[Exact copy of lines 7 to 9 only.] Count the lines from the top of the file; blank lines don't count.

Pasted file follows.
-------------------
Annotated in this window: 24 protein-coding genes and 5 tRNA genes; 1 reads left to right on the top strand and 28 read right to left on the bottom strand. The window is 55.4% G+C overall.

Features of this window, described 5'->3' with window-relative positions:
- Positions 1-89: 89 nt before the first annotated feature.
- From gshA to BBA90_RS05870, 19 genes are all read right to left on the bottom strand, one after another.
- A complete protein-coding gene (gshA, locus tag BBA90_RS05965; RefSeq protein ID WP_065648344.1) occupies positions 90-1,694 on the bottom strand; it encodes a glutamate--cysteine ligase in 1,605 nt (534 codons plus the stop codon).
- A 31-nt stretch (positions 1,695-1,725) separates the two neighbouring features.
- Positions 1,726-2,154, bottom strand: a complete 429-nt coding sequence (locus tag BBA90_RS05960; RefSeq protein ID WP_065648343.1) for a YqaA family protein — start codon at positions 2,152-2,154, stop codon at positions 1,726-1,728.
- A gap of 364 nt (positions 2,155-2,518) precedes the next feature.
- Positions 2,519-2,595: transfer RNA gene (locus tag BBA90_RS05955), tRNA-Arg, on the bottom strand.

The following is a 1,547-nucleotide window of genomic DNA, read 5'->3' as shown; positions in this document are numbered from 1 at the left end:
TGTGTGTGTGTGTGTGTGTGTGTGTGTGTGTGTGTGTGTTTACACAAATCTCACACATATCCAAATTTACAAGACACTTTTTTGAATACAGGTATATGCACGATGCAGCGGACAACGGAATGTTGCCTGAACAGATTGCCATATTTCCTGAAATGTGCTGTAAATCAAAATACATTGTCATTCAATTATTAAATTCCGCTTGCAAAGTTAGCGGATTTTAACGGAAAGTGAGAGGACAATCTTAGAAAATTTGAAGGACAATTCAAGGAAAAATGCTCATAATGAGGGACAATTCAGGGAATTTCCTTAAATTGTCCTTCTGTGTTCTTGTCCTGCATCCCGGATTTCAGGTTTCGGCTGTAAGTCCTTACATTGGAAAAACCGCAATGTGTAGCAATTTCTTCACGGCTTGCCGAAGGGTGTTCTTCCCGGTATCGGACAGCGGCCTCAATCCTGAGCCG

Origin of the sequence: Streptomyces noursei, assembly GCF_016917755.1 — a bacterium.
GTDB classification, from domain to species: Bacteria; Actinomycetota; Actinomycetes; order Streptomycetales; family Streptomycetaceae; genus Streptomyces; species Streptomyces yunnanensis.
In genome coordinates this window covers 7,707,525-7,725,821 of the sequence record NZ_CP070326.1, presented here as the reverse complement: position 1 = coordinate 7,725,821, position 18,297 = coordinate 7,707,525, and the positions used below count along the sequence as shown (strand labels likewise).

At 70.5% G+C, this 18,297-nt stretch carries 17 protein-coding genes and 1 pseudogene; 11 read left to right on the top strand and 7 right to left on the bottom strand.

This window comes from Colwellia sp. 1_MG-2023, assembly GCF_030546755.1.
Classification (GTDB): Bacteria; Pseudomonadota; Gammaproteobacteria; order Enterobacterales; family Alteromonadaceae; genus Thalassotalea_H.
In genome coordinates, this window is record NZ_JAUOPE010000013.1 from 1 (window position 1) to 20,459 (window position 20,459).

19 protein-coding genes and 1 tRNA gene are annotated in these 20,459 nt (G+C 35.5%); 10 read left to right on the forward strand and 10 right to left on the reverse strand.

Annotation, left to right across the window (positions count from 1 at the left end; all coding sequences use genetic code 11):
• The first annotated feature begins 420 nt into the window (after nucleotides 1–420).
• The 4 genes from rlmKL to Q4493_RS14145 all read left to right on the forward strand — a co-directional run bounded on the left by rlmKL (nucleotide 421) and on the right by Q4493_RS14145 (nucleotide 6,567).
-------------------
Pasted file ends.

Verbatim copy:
- Positions 1,726-2,154, bottom strand: a complete 429-nt coding sequence (locus tag BBA90_RS05960; RefSeq protein ID WP_065648343.1) for a YqaA family protein — start codon at positions 2,152-2,154, stop codon at positions 1,726-1,728.
- A gap of 364 nt (positions 2,155-2,518) precedes the next feature.
- Positions 2,519-2,595: transfer RNA gene (locus tag BBA90_RS05955), tRNA-Arg, on the bottom strand.